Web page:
Japan may be a little late to the smartphone revolution, but it’s continuing to pick up steam. According to new data from comScore, smartphone ownership increased 43 percent in the first half of this year, rising to account for nearly one quarter of the country’s mobile population.
Citizens expressed a clear preference for homegrown handsets, as all of the top five makers are Japanese. The firm’s MobiLens survey found Sharp to be the top phone maker, followed by Panasonic, Fujitsu, NEC and Sony.
The survey, which polled 4,000 mobile owners, estimates that the country has some 24 million smartphone owners. That’s up from 19.3 million in February, when roughly one out of every five Japanese handset owners had a smartphone.
Among smartphone platforms, Android was the clear leader, growing to 64.1 percent in the June quarter, up from 62.2 percent in March. Apple’s iPhone actually dropped 1.4 percent in market share over the quarter, settling in at 32.3 percent. Microsoft came in at a distant third with 3.2 percent.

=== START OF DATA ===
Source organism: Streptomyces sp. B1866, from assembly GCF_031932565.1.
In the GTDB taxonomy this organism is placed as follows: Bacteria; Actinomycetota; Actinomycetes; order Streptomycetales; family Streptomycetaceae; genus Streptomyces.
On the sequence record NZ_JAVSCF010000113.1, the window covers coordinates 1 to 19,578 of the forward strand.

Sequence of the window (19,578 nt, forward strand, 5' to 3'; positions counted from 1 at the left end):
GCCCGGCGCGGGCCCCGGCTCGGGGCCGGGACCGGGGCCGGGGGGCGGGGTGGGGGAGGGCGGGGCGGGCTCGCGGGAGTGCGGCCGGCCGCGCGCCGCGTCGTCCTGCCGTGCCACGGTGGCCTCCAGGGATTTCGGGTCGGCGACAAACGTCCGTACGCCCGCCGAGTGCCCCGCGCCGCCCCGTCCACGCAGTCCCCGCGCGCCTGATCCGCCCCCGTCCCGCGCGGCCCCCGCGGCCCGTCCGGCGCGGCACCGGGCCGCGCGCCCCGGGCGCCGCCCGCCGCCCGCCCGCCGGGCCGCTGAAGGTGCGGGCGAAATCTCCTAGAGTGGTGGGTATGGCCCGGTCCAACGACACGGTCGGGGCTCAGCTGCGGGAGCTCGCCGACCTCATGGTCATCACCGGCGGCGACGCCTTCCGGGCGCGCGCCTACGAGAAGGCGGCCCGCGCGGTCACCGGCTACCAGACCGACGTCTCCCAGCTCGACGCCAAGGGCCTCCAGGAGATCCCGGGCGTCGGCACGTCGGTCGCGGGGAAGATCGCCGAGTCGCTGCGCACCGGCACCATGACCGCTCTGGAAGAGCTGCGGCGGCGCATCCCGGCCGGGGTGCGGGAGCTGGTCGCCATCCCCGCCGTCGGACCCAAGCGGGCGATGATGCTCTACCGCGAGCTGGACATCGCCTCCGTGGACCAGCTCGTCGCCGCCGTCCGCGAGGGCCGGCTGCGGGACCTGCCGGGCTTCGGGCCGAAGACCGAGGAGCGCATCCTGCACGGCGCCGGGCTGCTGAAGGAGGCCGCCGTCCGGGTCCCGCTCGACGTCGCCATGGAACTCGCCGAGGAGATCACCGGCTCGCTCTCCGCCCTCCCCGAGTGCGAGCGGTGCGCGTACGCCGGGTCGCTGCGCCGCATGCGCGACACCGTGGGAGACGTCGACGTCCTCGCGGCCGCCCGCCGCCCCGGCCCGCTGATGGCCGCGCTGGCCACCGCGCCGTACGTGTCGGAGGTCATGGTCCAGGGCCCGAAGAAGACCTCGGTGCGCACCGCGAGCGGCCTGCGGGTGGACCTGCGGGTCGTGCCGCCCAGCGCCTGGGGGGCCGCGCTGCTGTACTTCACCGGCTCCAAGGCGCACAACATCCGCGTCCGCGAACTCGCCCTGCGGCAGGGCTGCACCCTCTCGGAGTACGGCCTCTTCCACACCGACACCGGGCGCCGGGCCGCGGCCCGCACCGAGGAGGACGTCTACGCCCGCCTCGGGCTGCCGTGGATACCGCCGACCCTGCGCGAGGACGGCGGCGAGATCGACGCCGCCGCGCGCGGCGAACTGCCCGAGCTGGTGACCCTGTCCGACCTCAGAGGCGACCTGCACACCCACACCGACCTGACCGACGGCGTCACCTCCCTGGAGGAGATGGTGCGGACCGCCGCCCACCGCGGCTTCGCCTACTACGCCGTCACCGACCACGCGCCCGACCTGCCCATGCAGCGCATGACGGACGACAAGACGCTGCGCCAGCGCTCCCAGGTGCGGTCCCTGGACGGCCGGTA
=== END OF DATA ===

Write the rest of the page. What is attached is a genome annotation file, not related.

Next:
Taking photos was the most popular use for phones, both smart and non-smart, with 61.1 percent of respondents using their handsets for the task. 56 percent said they used email, and 54.7 percent used applications.
As smartphone ownership is ramping up, fourth-generation data services are picking up pace in Japan. DoCoMo recently reported crossing the 5 million user mark, just four weeks after attaining 4 million subscribers. Japanese messaging app Line is also seeing steady adoption, with more than 55 million users worldwide.